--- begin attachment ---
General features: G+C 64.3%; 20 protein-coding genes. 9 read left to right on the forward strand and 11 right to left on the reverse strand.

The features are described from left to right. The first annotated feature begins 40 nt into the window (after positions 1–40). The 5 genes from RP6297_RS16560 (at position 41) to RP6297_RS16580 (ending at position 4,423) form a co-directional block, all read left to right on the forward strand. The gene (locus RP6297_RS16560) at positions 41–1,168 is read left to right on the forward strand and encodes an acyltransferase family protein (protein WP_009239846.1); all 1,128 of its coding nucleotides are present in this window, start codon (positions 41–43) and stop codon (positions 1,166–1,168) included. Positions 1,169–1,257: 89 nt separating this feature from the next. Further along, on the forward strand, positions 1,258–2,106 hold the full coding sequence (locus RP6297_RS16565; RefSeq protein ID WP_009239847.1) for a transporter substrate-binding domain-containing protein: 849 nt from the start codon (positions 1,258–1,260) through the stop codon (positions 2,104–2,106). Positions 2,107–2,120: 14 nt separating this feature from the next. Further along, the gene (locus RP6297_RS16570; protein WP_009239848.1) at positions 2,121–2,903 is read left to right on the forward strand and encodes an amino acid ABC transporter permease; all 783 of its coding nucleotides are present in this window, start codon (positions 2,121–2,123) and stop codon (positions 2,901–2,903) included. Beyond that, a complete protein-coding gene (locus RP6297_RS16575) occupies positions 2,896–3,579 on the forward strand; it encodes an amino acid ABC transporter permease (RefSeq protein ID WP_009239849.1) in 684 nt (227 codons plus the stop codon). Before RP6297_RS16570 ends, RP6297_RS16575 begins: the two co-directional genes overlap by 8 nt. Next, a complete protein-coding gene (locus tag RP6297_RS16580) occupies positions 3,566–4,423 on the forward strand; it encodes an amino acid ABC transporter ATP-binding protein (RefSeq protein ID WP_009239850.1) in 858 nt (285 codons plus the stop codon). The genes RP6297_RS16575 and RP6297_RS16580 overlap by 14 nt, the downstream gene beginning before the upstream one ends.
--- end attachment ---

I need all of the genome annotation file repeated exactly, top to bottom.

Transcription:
General features: G+C 64.3%; 20 protein-coding genes. 9 read left to right on the forward strand and 11 right to left on the reverse strand.

The features are described from left to right. The first annotated feature begins 40 nt into the window (after positions 1–40). The 5 genes from RP6297_RS16560 (at position 41) to RP6297_RS16580 (ending at position 4,423) form a co-directional block, all read left to right on the forward strand. The gene (locus RP6297_RS16560) at positions 41–1,168 is read left to right on the forward strand and encodes an acyltransferase family protein (protein WP_009239846.1); all 1,128 of its coding nucleotides are present in this window, start codon (positions 41–43) and stop codon (positions 1,166–1,168) included. Positions 1,169–1,257: 89 nt separating this feature from the next. Further along, on the forward strand, positions 1,258–2,106 hold the full coding sequence (locus RP6297_RS16565; RefSeq protein ID WP_009239847.1) for a transporter substrate-binding domain-containing protein: 849 nt from the start codon (positions 1,258–1,260) through the stop codon (positions 2,104–2,106). Positions 2,107–2,120: 14 nt separating this feature from the next. Further along, the gene (locus RP6297_RS16570; protein WP_009239848.1) at positions 2,121–2,903 is read left to right on the forward strand and encodes an amino acid ABC transporter permease; all 783 of its coding nucleotides are present in this window, start codon (positions 2,121–2,123) and stop codon (positions 2,901–2,903) included. Beyond that, a complete protein-coding gene (locus RP6297_RS16575) occupies positions 2,896–3,579 on the forward strand; it encodes an amino acid ABC transporter permease (RefSeq protein ID WP_009239849.1) in 684 nt (227 codons plus the stop codon). Before RP6297_RS16570 ends, RP6297_RS16575 begins: the two co-directional genes overlap by 8 nt. Next, a complete protein-coding gene (locus tag RP6297_RS16580) occupies positions 3,566–4,423 on the forward strand; it encodes an amino acid ABC transporter ATP-binding protein (RefSeq protein ID WP_009239850.1) in 858 nt (285 codons plus the stop codon). The genes RP6297_RS16575 and RP6297_RS16580 overlap by 14 nt, the downstream gene beginning before the upstream one ends.